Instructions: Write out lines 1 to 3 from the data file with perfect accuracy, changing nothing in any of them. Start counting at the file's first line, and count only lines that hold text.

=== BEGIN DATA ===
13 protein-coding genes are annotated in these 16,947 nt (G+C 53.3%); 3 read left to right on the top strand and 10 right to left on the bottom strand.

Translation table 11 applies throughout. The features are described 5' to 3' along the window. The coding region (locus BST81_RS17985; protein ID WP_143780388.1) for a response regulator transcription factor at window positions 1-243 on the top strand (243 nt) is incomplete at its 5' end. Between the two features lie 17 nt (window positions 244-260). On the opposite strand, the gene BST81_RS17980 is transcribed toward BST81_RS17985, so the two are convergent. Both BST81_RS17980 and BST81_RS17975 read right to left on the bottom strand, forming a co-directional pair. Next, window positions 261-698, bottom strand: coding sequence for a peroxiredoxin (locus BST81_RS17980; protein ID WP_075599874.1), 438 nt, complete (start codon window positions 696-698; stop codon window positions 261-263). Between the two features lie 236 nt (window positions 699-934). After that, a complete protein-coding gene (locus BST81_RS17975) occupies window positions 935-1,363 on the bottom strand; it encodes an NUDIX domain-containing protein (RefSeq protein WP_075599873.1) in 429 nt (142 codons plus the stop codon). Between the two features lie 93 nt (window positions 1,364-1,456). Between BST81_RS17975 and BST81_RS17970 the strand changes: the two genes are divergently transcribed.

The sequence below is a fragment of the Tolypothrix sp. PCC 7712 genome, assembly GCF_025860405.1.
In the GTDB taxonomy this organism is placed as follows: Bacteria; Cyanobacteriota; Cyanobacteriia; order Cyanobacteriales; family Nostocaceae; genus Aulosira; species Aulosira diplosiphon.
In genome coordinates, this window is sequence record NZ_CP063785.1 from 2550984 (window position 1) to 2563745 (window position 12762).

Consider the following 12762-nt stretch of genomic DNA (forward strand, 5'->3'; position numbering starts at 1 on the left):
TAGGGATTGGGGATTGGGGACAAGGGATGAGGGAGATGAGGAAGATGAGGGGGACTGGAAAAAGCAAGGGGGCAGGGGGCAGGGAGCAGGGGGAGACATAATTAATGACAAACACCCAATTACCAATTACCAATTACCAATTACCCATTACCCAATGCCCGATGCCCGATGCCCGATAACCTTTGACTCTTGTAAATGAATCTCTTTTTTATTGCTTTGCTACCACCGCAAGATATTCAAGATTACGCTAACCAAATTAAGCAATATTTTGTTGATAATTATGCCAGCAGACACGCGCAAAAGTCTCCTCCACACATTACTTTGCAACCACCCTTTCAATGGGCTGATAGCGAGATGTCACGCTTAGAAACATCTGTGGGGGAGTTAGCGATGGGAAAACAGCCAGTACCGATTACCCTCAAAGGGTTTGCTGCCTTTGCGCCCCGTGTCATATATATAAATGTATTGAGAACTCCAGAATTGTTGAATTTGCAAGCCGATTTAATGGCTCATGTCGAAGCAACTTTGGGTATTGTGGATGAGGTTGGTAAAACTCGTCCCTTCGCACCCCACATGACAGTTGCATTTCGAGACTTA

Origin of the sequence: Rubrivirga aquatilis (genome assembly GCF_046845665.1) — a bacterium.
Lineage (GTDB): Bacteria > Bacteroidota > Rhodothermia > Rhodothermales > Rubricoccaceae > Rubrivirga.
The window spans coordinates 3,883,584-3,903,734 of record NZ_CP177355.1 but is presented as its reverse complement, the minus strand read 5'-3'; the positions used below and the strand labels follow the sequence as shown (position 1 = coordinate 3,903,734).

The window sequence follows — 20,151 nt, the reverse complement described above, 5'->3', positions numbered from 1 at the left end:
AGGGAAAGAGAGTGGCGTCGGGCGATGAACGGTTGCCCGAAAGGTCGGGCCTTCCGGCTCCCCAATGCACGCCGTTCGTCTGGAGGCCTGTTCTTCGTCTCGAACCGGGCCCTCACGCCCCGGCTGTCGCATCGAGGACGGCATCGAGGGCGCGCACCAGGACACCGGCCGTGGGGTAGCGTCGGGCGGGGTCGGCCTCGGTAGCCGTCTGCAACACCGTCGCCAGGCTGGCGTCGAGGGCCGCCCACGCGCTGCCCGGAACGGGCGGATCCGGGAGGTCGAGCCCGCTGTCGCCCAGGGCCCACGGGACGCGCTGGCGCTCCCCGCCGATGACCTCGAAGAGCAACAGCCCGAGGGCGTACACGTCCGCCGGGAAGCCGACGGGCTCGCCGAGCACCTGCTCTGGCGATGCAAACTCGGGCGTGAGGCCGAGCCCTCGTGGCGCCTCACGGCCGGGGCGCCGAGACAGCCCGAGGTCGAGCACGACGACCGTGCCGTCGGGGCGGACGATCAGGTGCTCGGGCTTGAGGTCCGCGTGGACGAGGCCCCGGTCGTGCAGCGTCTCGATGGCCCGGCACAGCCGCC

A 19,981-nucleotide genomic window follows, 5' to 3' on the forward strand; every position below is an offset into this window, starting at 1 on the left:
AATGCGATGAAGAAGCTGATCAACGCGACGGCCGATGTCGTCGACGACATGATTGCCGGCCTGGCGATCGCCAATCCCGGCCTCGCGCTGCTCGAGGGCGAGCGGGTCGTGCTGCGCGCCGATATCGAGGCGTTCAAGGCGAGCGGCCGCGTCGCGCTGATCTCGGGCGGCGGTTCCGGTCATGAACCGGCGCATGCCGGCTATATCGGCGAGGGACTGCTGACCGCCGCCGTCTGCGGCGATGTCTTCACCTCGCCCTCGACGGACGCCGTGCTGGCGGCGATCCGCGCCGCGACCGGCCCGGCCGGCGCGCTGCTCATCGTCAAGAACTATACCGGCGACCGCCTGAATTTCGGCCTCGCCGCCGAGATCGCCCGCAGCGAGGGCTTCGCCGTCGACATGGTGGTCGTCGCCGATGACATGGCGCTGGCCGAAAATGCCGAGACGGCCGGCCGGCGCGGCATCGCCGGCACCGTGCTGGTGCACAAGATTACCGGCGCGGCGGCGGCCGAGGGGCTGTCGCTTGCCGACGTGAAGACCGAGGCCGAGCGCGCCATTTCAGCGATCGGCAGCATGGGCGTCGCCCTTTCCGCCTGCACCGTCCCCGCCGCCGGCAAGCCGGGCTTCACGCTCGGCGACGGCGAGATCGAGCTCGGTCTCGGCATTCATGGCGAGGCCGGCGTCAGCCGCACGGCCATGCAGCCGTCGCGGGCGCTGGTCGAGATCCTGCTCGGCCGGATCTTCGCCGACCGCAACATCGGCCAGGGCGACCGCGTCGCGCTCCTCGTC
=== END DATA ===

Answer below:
13 protein-coding genes are annotated in these 16,947 nt (G+C 53.3%); 3 read left to right on the top strand and 10 right to left on the bottom strand.

Translation table 11 applies throughout. The features are described 5' to 3' along the window. The coding region (locus BST81_RS17985; protein ID WP_143780388.1) for a response regulator transcription factor at window positions 1-243 on the top strand (243 nt) is incomplete at its 5' end. Between the two features lie 17 nt (window positions 244-260). On the opposite strand, the gene BST81_RS17980 is transcribed toward BST81_RS17985, so the two are convergent. Both BST81_RS17980 and BST81_RS17975 read right to left on the bottom strand, forming a co-directional pair. Next, window positions 261-698, bottom strand: coding sequence for a peroxiredoxin (locus BST81_RS17980; protein ID WP_075599874.1), 438 nt, complete (start codon window positions 696-698; stop codon window positions 261-263). Between the two features lie 236 nt (window positions 699-934). After that, a complete protein-coding gene (locus BST81_RS17975) occupies window positions 935-1,363 on the bottom strand; it encodes an NUDIX domain-containing protein (RefSeq protein WP_075599873.1) in 429 nt (142 codons plus the stop codon). Between the two features lie 93 nt (window positions 1,364-1,456). Between BST81_RS17975 and BST81_RS17970 the strand changes: the two genes are divergently transcribed.

The sequence below is a fragment of the Tolypothrix sp. PCC 7712 genome, assembly GCF_025860405.1.